USA v. Yu Qin, et al


OPINION filed : AFFIRMED, decision not for publication pursuant to local rule 206. R. Guy Cole , Jr., Circuit Judge; Bernice Bouie Donald, Authoring Circuit Judge and Edmund A. Sargus , Jr., U.S. District Judge, SDOH.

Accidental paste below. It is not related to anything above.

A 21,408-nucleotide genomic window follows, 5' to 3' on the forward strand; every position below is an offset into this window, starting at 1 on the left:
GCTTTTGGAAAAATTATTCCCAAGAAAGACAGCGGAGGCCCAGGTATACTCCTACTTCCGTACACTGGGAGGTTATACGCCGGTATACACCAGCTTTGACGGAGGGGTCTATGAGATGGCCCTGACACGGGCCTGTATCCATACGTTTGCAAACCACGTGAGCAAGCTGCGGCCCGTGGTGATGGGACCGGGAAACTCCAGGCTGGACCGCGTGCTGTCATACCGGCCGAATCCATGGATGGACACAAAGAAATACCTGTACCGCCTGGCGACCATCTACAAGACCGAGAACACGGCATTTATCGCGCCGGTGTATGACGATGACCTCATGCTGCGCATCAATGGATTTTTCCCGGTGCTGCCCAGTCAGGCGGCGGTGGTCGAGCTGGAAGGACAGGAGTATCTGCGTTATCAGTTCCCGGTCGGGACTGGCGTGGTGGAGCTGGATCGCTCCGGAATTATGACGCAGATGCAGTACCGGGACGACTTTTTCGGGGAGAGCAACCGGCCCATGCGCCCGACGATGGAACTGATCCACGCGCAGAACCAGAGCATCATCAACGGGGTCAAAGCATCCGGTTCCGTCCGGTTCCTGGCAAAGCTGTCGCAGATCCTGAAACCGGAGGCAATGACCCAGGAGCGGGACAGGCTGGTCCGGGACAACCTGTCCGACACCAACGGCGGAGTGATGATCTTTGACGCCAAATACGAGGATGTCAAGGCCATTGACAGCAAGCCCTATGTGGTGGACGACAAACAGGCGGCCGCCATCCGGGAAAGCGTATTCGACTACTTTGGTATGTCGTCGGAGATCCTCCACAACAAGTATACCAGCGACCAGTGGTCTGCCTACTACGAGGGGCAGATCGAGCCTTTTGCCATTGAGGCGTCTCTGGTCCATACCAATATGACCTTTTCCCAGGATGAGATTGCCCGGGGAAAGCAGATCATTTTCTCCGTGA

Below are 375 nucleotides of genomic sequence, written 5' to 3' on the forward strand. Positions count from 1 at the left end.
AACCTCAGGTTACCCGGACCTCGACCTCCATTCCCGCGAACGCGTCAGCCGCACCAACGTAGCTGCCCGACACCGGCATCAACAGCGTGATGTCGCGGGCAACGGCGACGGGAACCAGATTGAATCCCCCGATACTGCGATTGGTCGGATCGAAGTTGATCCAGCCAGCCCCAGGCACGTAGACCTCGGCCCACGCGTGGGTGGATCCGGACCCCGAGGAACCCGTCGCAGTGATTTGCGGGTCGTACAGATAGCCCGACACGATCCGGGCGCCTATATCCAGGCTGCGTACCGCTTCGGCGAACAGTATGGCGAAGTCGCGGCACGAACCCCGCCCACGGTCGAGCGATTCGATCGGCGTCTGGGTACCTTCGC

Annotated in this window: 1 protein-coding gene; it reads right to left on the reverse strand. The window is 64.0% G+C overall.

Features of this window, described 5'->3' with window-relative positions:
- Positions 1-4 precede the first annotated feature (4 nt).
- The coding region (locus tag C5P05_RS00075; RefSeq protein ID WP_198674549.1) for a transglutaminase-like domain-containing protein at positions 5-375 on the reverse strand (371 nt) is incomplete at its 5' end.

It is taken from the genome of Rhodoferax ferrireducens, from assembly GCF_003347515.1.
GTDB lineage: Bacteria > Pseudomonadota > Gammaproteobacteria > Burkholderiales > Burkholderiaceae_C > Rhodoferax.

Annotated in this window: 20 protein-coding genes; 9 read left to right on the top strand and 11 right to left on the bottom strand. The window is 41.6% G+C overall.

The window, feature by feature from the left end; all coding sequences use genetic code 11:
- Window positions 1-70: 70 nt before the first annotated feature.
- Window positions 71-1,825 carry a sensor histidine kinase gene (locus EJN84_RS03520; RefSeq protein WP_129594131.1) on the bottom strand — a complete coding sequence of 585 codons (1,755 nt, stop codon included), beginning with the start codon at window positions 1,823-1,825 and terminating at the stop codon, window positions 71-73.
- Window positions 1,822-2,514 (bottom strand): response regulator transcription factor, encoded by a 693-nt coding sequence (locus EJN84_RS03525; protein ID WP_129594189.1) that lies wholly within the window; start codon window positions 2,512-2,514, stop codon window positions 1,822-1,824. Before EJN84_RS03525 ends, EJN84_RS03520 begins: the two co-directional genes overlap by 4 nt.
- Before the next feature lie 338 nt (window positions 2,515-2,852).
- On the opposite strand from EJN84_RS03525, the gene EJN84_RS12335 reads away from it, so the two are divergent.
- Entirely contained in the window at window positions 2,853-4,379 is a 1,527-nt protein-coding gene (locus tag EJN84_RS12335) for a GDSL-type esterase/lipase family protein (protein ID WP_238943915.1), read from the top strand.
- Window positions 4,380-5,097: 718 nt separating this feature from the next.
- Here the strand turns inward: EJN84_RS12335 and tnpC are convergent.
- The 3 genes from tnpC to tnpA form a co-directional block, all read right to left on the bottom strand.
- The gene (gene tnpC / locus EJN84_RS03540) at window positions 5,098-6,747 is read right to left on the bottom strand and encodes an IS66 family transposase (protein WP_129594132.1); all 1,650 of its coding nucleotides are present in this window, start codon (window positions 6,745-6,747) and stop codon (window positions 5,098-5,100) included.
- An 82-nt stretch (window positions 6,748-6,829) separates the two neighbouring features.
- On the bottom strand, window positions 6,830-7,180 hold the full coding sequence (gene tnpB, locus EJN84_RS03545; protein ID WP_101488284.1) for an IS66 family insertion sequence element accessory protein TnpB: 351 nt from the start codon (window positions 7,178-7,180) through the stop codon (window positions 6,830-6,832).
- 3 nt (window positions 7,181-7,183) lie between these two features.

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Case: 12-1015 Document: 006111375896 Filed: 07/20/2012 Page: 1 NOT RECOMMENDED FOR FULL-TEXT PUBLICATION File Name: 12a0789n.06 No. 12-1015 UNITED STATES COURT OF APPEALS FOR THE SIXTH CIRCUIT UNITED STATES OF AMERICA, Plaintiff-Appellant, v. YU QIN and SHANSHAN DU, Defendants-Appellees. ) ) ) ) ) ) ) ) ) ) FILED Jul 20, 2012 LEONARD GREEN, Clerk ON APPEAL FROM THE UNITED STATES DISTRICT COURT FOR THE EASTERN DISTRICT OF MICHIGAN Before: COLE and DONALD, Circuit Judges, and SARGUS, District Judge.* BERNICE BOUIE DONALD, Circuit Judge. On July 21, 2010, Yu Qin and his wife Shanshan Du (collectively, “Defendants”) were indicted for, among other related charges, conspiring to possess and possessing stolen trade secrets and wire fraud. Upon receiving notice of the government’s intent to introduce evidence under Rule 404(b) of the Federal Rules of Evidence, Defendants moved to exclude the evidence. On December 9, 2011, the district court granted the motion. The government timely appealed. For the reasons assigned herein, we affirm. I. BACKGROUND From 1985 to 2005, Yu Qin (pronounced “Chin”) worked as an electrical engineer in Troy, Michigan, for Controlled Power Company (“CPC”), a company that designs and manufactures * The Honorable Edmund A. Sargus, Jr., United States District Court for the Southern District of Ohio, sitting by designation. Case: 12-1015 Document: 006111375896 Filed: 07/20/2012 Page: 2 No. 12-1015 United States v. Qin, et al. electrical power equipment and systems. From 1997 until his termination on August 30, 2005, Qin held the position of Vice President of Engineering and Research and Development at CPC. Qin’s wife, Shanshan Du, also worked as an electrical engineer for CPC until some time in 2000. Thereafter, Du began working for General Motors (“GM”) as an engineer in its Advanced Technology Vehicles Group. At GM, Du worked on various software engineering projects related to hybrid vehicle technology and was responsible for some of the motor control code used in GM’s hybrid electric motor controller cards. These cards constitute proprietary information owned by GM. During the course of their employment, both Qin and Du signed documents in which they agreed to protect the confidential and/or proprietary information belonging to their respective employers. Du further agreed to return “all documents and other materials containing any GM business or technical information or other proprietary information created or obtained in the course of [her] service[]” at GM. On January 30, 2005, Du’s supervisor at GM, apparently dissatisfied with Du’s job performance, offered Du a severance agreement in return for her resignation. Du accepted the offer in writing on March 14, 2005. During Du’s exit interview on March 17, 2005, Du certified in writing that she had “returned all GM Records in printed (copies or reproductions), electronic or other tangible form including secret and confidential information in [her] possession or under [her] control, located in [her] office, home or any other off-site location.” Du also acknowledged that her “obligation not to disclose secret or confidential information [would] continue[] after the termination of [her] employment.” -2- Case: 12-1015 Document: 006111375896 Filed: 07/20/2012 Page: 3 No. 12-1015 United States v. Qin, et al. By summer 2005, CPC’s Vice President of Operations, Christian Tazzia, had become suspicious that Qin was engaging in outside business activities. Tazzia soon discovered through another CPC employee that Qin owned and operated a business known as Millennium Technologies International, Inc. (“MTI”). Qin had been operating this business unbeknownst to CPC since at least 2000. Based on MTI’s website, the business appeared to be in direct competition with CPC, promoting products that CPC’s own Research and Development Department—of which Qin was Vice President—had been developing for years. On August 30, 2005, CPC confronted Qin about these activities, and Qin initially denied any involvement in MTI business. Later that day, CPC employees discovered a bag belonging to Qin hidden in a co-worker’s office. The bag contained a large quantity of electrical components later identified as CPC property and a large external hard drive determined to be Qin’s personal property. Tazzia reviewed the contents of the hard drive and discovered a directory titled “Shanshan” that contained many electronic documents that appeared to be the property of GM. CPC subsequently advised GM of its discovery of these documents, whereupon GM conducted its own forensic analysis of the hard drive. GM’s analysis revealed that the “Shanshan” directory contained 16,262 individual files, the majority of which were confirmed to be the property of GM. The forensic analysis also indicated that all 16,262 files had been copied to the hard drive on February 2, 2005, three days after GM offered Du a severance package. The files contained numerous confidential GM documents, including at least four pieces of GM intellectual property essential to GM’s hybrid motor controller card. Most of this intellectual property was information that Du would have had no legitimate reason to possess during the ordinary course of her employment with GM. In fact, even Du’s former -3- Case: 12-1015 Document: 006111375896 Filed: 07/20/2012 Page: 4 No. 12-1015 United States v. Qin, et al. supervisor did not have access to some of this information, nor would he have had any legitimate need to access it. Other confidential information located in the “Shanshan” directory included detailed specifications for the power transistors used by GM in its hybrid motor inverters; GM’s requirements for its hybrid electric vehicle drive train, including the motor, inverter, and controller card; a complete user manual for GM’s proprietary suite of engineering and design software used in the development of its hybrid electric vehicles; and documents that detailed GM’s E67 engine controller mechanization. According to GM, there was no legitimate need for Du in her capacity as a GM employee to access or possess the vast majority of this information. This discovery prompted further investigation into MTI’s business activities, which showed that MTI had been marketing power control products for the hybrid electric vehicle market. CPC uncovered evidence that Qin had directed subordinate CPC employees to perform engineering work for MTI on CPC company time as well as evidence that MTI was engaged in a project to develop a hybrid electric vehicle with Chinese automobile manufacturer Chery Automobile. Qin’s hard drive also contained evidence indicating that he had misappropriated CPC resources and information and used them to further his MTI business. In particular, CPC found documents related to its development of a three-phase uninterruptible power system, including source code, circuit board schematic drawings, and marketing materials. All of these materials had been modified, however, such that “CPC” had been replaced with “MTI” as the owner of the intellectual property. On July 22, 2010, Defendants were charged with one count of conspiring to obtain trade secrets from GM pertaining to motor controls for hybrid vehicles, two counts of unlawfully possessing those trade secrets with intent to provide them to third parties, one count of wire fraud, -4- Case: 12-1015 Document: 006111375896 Filed: 07/20/2012 Page: 5 No. 12-1015 United States v. Qin, et al. and, as to Qin only, one count of obstruction of justice. None of the conduct charged in the indictment related to Qin’s possession of parts, resources, intellectual property, or other confidential information belonging to CPC.1 On November 1, 2011, the government provided Defendants’ counsel with notice of its intent to offer evidence at trial pursuant to Federal Rule of Evidence 404(b). The evidence consisted of “proof that defendant Qin appropriated resources of his employer . . . for the benefit of MTI.” On November 15, 2011, Defendants filed a joint motion to exclude the 404(b) evidence. They argued that Qin had many defenses to CPC’s allegations and, therefore, that introducing those allegations in the criminal proceedings would not only be inappropriate, but would be unduly burdensome, essentially resulting in a trial within a trial. Defendants also argued that the evidence would be more prejudicial than probative under Rule 403, particularly as to Du, to whom CPC did not attribute any of the underlying conduct forming the basis of CPC’s civil complaint. The government responded on November 29, 2011, arguing that the evidence was relevant to show Defendants’ specific intent to commit the charged offenses, their participation in a common scheme or plan, and the absence of mistake, all of which are at issue by virtue of the elements of the criminal charges. 1 CPC initiated a civil lawsuit in Oakland County Circuit Court that lists several causes of action against Defendants. While one of those claims alleges a trade secret violation, the search of Defendants’ homes pursuant to the warrant in this case did not uncover any trade secrets of CPC, and Defendants have never been indicted for possessing any trade secrets of CPC. Rather, the principal basis of CPC’s civil suit is that Qin unfairly competed against CPC by forming a separate company and making products that competed with CPC. Du is named in that case because of her ownership interest in MTI. -5- Case: 12-1015 Document: 006111375896 Filed: 07/20/2012 Page: 6 No. 12-1015 United States v. Qin, et al. On December 6, 2011, the district court held a hearing in which it granted Defendants’ motion to exclude the proffered evidence. In support of this ruling, the court stated: [What] you are talking about here [is] stealing trade secrets. . . . When I look at what the Government has outlined here, . . . it shows that Defendant – at least Defendant Qin is setting up this business, working this business. They obviously have a business. I don’t think that’s an issue that they have a business. Using CPC documents, I mean, they substituted . . . MTI into wherever it said CPC, this is something, I don’t know whether it is more of a generic form as . . . the defense is trying to say or a form that is used that could be modified, but is that stealing? I mean, I don’t see it. I don’t see it as a substantially similar circumstance. I think what it goes to show is that these individuals or at least Mr. Qin is setting up this business. Was he doing it while he was working at CPC? Clearly he was doing it while he was working at CPC, but does that show that he was stealing things outside of perhaps time, which I don’t think is necessarily relevant. . . . I simply don’t think there is . . . substantially enough relevance to this and that it could be way more prejudicial than probative because to me its weight only goes to showing that they were, in fact, setting up a business and doing so on CPC time, so the Court is not going to allow [the evidence]. This interlocutory appeal followed, and proceedings in the district court were stayed pending resolution of the issue now before us. II. ANALYSIS A. Standard of review We review a district court’s ruling on the admissibility of evidence for abuse of discretion. United States v. Haywood, 280 F.3d 715, 720 (6th Cir. 2002). We will find that a district court has abused its discretion when we are “left with the definite and firm conviction that the district court committed a clear error of judgment in the conclusion it reached upon a weighing of the relevant -6- Case: 12-1015 Document: 006111375896 Filed: 07/20/2012 Page: 7 No. 12-1015 United States v. Qin, et al. factors.” United States v. Jenkins, 345 F.3d 928, 936 (6th Cir. 2003) (quoting United States v. Copeland, 321 F.3d 582, 595 (6th Cir. 2003)). B. Prior bad acts A trial judge is accorded broad discretion in determining the admissibility of bad acts evidence under Rule 404(b). United States v. Stout, 509 F.3d 796, 799 (6th Cir. 2007). The Rule provides, in relevant part: “Evidence of other crimes, wrongs, or acts is not admissible to prove the character of a person in order to show action in conformity therewith. It may, however, be admissible for other purposes, such as proof of motive, opportunity, intent, preparation, plan, knowledge, identity, or absence of mistake or accident. . . .” Fed. R. Evid. 404(b). This circuit employs a three-step process for determining the admissibility of such evidence: First, the district court must decide whether there is sufficient evidence that the other act in question actually occurred. Second, if so, the district court must decide whether the evidence of the other act is probative of a material issue other than character. Third, if the evidence is probative of a material issue other than character, the district court must decide whether the probative value of the evidence is substantially outweighed by its potential prejudicial effect.” Jenkins, 345 F.3d at 937(citing Haywood, 280 F.3d at 719-20). Applying this standard, we are not left with a “definite and firm conviction that the district court committed a clear error of judgment” in excluding the evidence. Id. at 936. Accordingly, the district court’s ruling is affirmed. 1. Evidence that the act occurred As to the first prong, the relevant inquiry is whether “there is sufficient evidence to support a finding by the jury that the defendant committed the similar act.” Huddleston v. United States, 485 U.S. 681, 685 (1988). As Defendants point out, this test is often met by the accused’s admission that -7- Case: 12-1015 Document: 006111375896 Filed: 07/20/2012 Page: 8 No. 12-1015 United States v. Qin, et al. the prior act or conviction occurred. See, e.g., United States v. Clay, 667 F.3d 689, 694 (6th Cir. 2012) (“The [prior bad act] is undisputed, so no discussion is needed as to step one.”); Jenkins, 345 F.3d at 937 (“[T]here is no doubt that the bad act occurred; [the defendant] freely admitted [it].”); Haywood, 280 F.3d at 720 (“Haywood concedes that the other act at issue . . . actually occurred.”). In the instant case, by contrast, Qin vigorously denies engaging in any improper conduct at CPC. Thus, while the government contends that its proof would be relatively straightforward and would likely require only a few hours, Qin would have every incentive to refute the government’s allegations with proof of his own, attempting to establish for the jury that the allegations are unfounded. While the record does not establish that the district court made a definitive finding as to the first prong, it does show that the court considered the evidence and—at least implicitly—found it lacking. Given the parties’ positions, the evidence could reasonably support a finding on either side of this contentious issue, and we are inclined to agree that its resolution could easily become a trial unto itself. For the purposes of this appeal, however, we will assume without deciding that there is sufficient evidence to support a jury finding that Qin appropriated CPC resources for the benefit of MTI. 2. Probative of issue other than character We turn, then, to whether the evidence is probative of a material issue other than character. “Evidence of other acts is probative of a material issue other than character if (1) the evidence is offered for an admissible purpose, (2) the purpose for which the evidence is offered is material or -8- Case: 12-1015 Document: 006111375896 Filed: 07/20/2012 Page: 9 No. 12-1015 United States v. Qin, et al. ‘in issue,’ and (3) the evidence is probative with regard to the purpose for which it is offered.” Haywood, 280 F.3d at 720. Although the district court did not address the first part of this inquiry directly, the government clearly purported to offer the 404(b) evidence for an admissible purpose: to show Defendants’ specific intent, participation in a common scheme or plan, and absence of mistake or accident.2 See, e.g., United States v. Blankenship, 775 F.2d 735, 739 (6th Cir. 1985) (noting other permissible uses of 404(b) evidence, including its use to show a common scheme or plan). The district court was likewise silent on the second prong, but we agree with the government’s argument that its proffered purposes are material by virtue of the mens rea elements of the charged offenses and Du’s defense that she only retained possession of the GM files inadvertently. Thus, our inquiry turns to whether evidence of Qin’s alleged misappropriation of CPC parts, information, and time is probative of Defendants’ specific intent to steal trade secrets from GM. Id. “To determine if evidence of other acts is probative of intent, we look to whether the evidence relates to conduct that is ‘substantially similar and reasonably near in time’ to the specific intent offense at issue.” Haywood, 280 F.3d at 721 (quoting Blankenship, 775 F.2d at 739). The district court based its exclusion of the 404(b) evidence on this prong, ruling that the proffered 2 We note, however, that it is a fine line the government attempts to draw between conduct that is part of a common scheme or plan and conduct that is in conformity with character. The government argues that “[a]llowing the jury to see the full picture in the context of the common scheme of stealing from employers to benefit their private company makes it more likely the jury will understand that Du’s possession of GM trade secrets was for the benefit of MTI and not a mistake.” In essence, the government would be asking the jury to find that Qin and Du stole from her employer by introducing evidence that Qin (possibly) stole from his. This sounds perilously close to the definition of improper character evidence. -9- Case: 12-1015 Document: 006111375896 Filed: 07/20/2012 Page: 10 No. 12-1015 United States v. Qin, et al. evidence was not probative of Defendants’ criminal intent because it was not substantially similar to the charged offenses. We agree. The government proffered evidence that Qin misappropriated CPC electrical parts for use in MTI products, that he used CPC forms and documents for the benefit of MTI, and that Qin and his subordinates conducted MTI business during CPC work time. The charged offenses, in contrast, were conspiracy to possess and unauthorized possession of trade secrets. These charges require the government to prove that Defendants stole information that GM had taken reasonable measures to keep confidential and that the stolen information “derives independent economic value, actual or potential, from not being generally known to, and not being readily ascertainable through proper means by, the public[.]” 18 U.S.C. § 1839(3). Moreover, the government must prove that Defendants stole this information with the specific intent to convert it for the economic benefit of someone other than GM. Id. at § 1832(a). While it is possible to generalize Qin’s alleged conduct in such a way as to make it sound substantially similar to the conduct charged in the indictment (e.g., Qin stealing from CPC is substantially similar to Qin and Du stealing from GM), that would be an over-simplification. Pilfering office supplies—or discarded electrical parts, for that matter—and conducting personal business on company time may well constitute theft, but they are of a fundamentally different character than stealing trade secrets, which involves gaining unauthorized access to highly confidential and valuable intellectual property and converting that information for one’s own economic benefit. We find no error in the district court’s determination that these acts were not substantially similar. - 10 - Case: 12-1015 Document: 006111375896 Filed: 07/20/2012 Page: 11 No. 12-1015 United States v. Qin, et al. 3. Probative value vs. prejudicial effect Third, we consider the district court’s Rule 403 determination. United States v. Johnson, 458 F. App’x 464, 470 (6th Cir. 2012.) Where relevant evidence carries with it the risk of unfair prejudice, confusion of the issues, misleading the jury, or undue delay, and that risk substantially outweighs the probative value of the proffered evidence, Rule 403 provides that the evidence may be excluded. The district court found that, in addition to lacking probative value, the proffered 404(b) evidence would be highly prejudicial to Defendants and, thus, that it should be excluded. We find that this determination was well within the bounds of the district court’s discretion. We have already touched briefly on the issue of undue delay, and reiterate here our concern that determining whether the allegations of Qin’s misconduct at CPC are with or without merit could result in a trial within a trial. In fact, the risk of undue delay is substantial enough that it is likely sufficient in itself to justify exclusion of the evidence under Rule 403. In addition to lengthening the time needed for trial, presentation of the proffered evidence carries with it a high risk of confusing and/or misleading the jury. Unlike a prior conviction, which is a discreet act or event that the prosecution could call to the jury’s attention, the government seeks to introduce evidence of a variety of alleged misconduct that occurred over the course of several years during Qin’s employment at CPC. The amount of time and the number of witnesses needed to present and rebut these allegations would almost certainly influence the jury’s perception of its relative importance and could cause confusion that this alleged conduct is part of the criminal charges for which Defendants are on trial. This is especially true where the government continually refers to the conduct as part of Defendants’ common scheme or plan. In reality, the only scheme or plan charged in the - 11 - Case: 12-1015 Document: 006111375896 Filed: 07/20/2012 Page: 12 No. 12-1015 United States v. Qin, et al. indictment is Defendants’ scheme to steal GM trade secrets, and the government has not established how Qin’s use or misuse of CPC time and resources is part of Qin and Du’s scheme to steal trade secrets from GM. The government argues generally that this conduct makes it “more probable that the defendants were engaged together in a common scheme or plan to defraud their employers for MTI’s benefit.” But the charges against Defendants are not so broad; they encompass only the alleged theft of GM trade secrets. By generalizing in this manner, the government increases the risk that the jury will interpret the 404(b) evidence in precisely the manner that the rule is intended to prohibit—namely, that Defendants are thieves who routinely steal from their employers for the benefit of their own company. Thus, presented in this manner, the evidence is not only likely to mislead the jury but also to unfairly prejudice Defendants.3 Finally, in response to the government’s argument that the proffered evidence is probative of the absence of mistake, we note that “[o]ne factor in balancing unfair prejudice against probative value under Rule 403 is the availability of other means of proof.” Johnson, 458 F. App’x at 470-71 (quoting United States v. Merriweather, 78 F.3d 1070, 1077 (6th Cir. 1996)). There is other evidence in the record that, in our view, is far more probative on this point than the proffered 404(b) evidence. For instance, Du certified in writing that she had returned all GM documents in her possession, thereby seriously undermining any argument that she simply “forgot” that she had the obligation to do so. The manner in which the information was copied to the hard drive is also highly 3 This is especially true as to Du, who did not engage in any of the alleged misconduct at CPC that is the subject of the proffer. The government would be arguing that Qin’s alleged misconduct at CPC is evidence of Du’s criminal intent to steal from GM. - 12 - Case: 12-1015 Document: 006111375896 Filed: 07/20/2012 Page: 13 No. 12-1015 United States v. Qin, et al. probative. These were not simply many years’ worth of work files that Du accumulated on her hard drive over the course of her employment; rather, all 16,262 files were copied to Du’s hard drive at the same time. A jury will likely be skeptical that this occurred “accidentally,” particularly in light of the fact that the files were copied three days after Du was asked to resign. Finally, the content of the files is also highly suggestive of the absence of mistake, as, according to the government, Du would never have had any legitimate reason to access most of the information contained in the files. In other words, her retention of the files after her termination can hardly be “innocent” if she was never authorized to possess them in the first place. III. CONCLUSION Upon consideration of all relevant factors, we find that the district court did not abuse its discretion in excluding the 404(b) evidence. Accordingly, we AFFIRM. - 13 -